On 23rd January 2014, FIS published an Opinion piece relating to the Falkland Islands ...
IN BRIEF - Official says Taiwan hopes to ink new fishery deal soon
Saturday, January 19, 2013
Taiwan hopes to sign an agreement with Japan on fishery rights as soon as possible, a Ministry of Foreign Affairs official said yesterday in the wake of a report that Japan hopes to ink the deal in the first half of this year.
“We hope to have it [the agreement] signed as soon as possible,” ministry spokesman Steve Hsia said.
He made the remarks in response to a report published on Wednesday that said Japan’s representative to Taiwan, Sumio Tarui, expressed hope in a speech in Taipei that Taiwan and Japan can ink a fishery agreement no later than the first half of this year.
Taiwan and Japan held a preparatory meeting in November to discuss a resumption of formal fishery talks to address the issue of fishing rights in the waters surrounding the disputed Diaoyutai Islands in the East China Sea, Hsia said.
No timetable has been set for the next meeting, although Taiwan and Japan have a common goal of resuming talks as soon as possible, he said.
The previous 16 rounds of talks, dating back to 1996, failed to deliver concrete results, but Taiwanese officials have expressed hope that progress will be achieved when talks resume.
Taiwan and Japan last held talks on fishing rights in their overlapping territories in 2009, but discussions have been stalled since then.
Taiwanese fishermen consider the waters near the Diaoyutais as their traditional fishing grounds, but are routinely chased away by Japanese authorities when venturing too close to what Japan sees as its territorial waters.
The European Commission welcomes the positive outcome of the informal trilogue on the draft for a Framework Directive for Maritime Spatial Planning. If confirmed by the Council and the European Parliament, the Directive will help Member States cooperate more closely over cross-border sea areas, enabling them to take full account of land-sea interactions when developing their Maritime Spatial Planning.
Speaking at Aquaculture America 2014, Dr Jesse Trushenski, Southern Illinois University, discusses the use of electrosedation as a rested harvest technique for rainbow trout.
Fish can be affected by physical and psychological stressors during harvest and prior to slaughter. Rested harvest (sedation prior to slaughter) can be used to prevent the negative effects that stress can have on meat quality, taste and animal welfare.
Fishing co-ops are warning recreational fishermen are most at risk of ciguatera poisoning. Nine people needed hospital treatment for ciguatera poisoning after eating part of a 25-kilo Spanish Mackerel caught by a recreational angler off Scotts Head, near Macksville.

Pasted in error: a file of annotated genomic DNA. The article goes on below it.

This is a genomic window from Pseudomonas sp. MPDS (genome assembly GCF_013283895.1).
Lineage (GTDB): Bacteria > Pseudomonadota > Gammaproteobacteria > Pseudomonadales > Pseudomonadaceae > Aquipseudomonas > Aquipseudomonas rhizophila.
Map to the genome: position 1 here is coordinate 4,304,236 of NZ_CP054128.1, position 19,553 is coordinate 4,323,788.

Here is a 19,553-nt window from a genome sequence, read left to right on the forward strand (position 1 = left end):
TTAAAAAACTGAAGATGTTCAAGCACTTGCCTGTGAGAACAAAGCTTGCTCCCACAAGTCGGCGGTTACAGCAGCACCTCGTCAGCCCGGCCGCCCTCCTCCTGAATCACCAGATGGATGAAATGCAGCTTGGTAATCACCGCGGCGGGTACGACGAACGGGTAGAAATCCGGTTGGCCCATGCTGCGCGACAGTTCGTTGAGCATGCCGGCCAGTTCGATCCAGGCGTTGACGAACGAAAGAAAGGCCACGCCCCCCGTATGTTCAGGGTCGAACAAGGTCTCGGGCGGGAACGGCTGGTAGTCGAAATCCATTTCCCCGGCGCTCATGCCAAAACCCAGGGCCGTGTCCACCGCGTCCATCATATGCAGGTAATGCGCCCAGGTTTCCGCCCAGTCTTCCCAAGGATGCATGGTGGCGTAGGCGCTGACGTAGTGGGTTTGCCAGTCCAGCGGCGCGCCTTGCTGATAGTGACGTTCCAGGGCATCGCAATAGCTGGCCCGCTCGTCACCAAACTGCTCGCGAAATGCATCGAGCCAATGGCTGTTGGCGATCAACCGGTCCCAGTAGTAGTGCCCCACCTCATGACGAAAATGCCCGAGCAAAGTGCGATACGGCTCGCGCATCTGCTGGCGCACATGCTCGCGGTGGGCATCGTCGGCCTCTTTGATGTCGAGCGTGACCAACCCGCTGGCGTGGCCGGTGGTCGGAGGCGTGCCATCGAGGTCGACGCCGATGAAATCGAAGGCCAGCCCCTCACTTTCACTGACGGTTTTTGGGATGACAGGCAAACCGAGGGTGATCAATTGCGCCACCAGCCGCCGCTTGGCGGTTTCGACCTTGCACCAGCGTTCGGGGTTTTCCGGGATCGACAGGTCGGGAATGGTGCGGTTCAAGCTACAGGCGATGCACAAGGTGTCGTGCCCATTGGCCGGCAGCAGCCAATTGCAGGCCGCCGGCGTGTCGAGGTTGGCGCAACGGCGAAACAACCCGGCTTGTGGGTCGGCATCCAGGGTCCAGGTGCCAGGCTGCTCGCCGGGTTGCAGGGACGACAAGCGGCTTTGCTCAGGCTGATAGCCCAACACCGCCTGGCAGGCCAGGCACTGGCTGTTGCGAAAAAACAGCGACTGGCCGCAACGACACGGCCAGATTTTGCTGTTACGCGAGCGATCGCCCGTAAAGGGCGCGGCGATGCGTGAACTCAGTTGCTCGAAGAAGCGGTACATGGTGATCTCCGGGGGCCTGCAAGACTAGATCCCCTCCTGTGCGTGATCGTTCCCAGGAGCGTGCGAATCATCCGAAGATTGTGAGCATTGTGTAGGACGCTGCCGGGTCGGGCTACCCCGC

At least 30 people who handled fresh fish or seafood at Chinese markets in city ended up with gruesome skin injuries. Sure, you can eat fish bought in Chinatown. Just don’t touch it before you cook it.
The city Health Department identified an outbreak of a rare skin infection in people who handle raw or live fish or seafood. At least 30 people who touched the fish purchased at markets in the Chinatown neighborhoods of Manhattan, Brooklyn and Queens were affected, according to authorities.
New Zealand's NIWA scientists have discovered a rare, deep-sea fish last seen more than 60 years ago. Five of the hadal snail fish were caught in a trap 7,000 metres deep in the Kermadec Trench during the scientists' special research assignment between NIWA and the University of Aberdeen in Scotland.
A Sino Foreign Joint Venture Company is to develop a CNY 8,000 prawn and agriculture center in Zhongshan, Guangdong Province, China. The farm will be indoor and twice as big as the largest prawn farm known today.
The Sino Foreign Joint Venture (SFJV) agreement specifies that Glory Ocean Development (GODL) is to "procure and secure the services of Capital Award, Inc (CA). as the master consulting and servicing provider and management of the Project and its developed operations, to be in charge of all affairs of the Project using the said technology to develop the Project."
EPA starts action to shelter Bristol Bay salmon fishery United States
In an attempt to protect the world’s largest sockeye salmon fishery in Bristol Bay, Alaska from the potentially destructive impacts of Pebble Mine, the US Environmental Protection Agency has refused to approve its permit while a review process is carried out.
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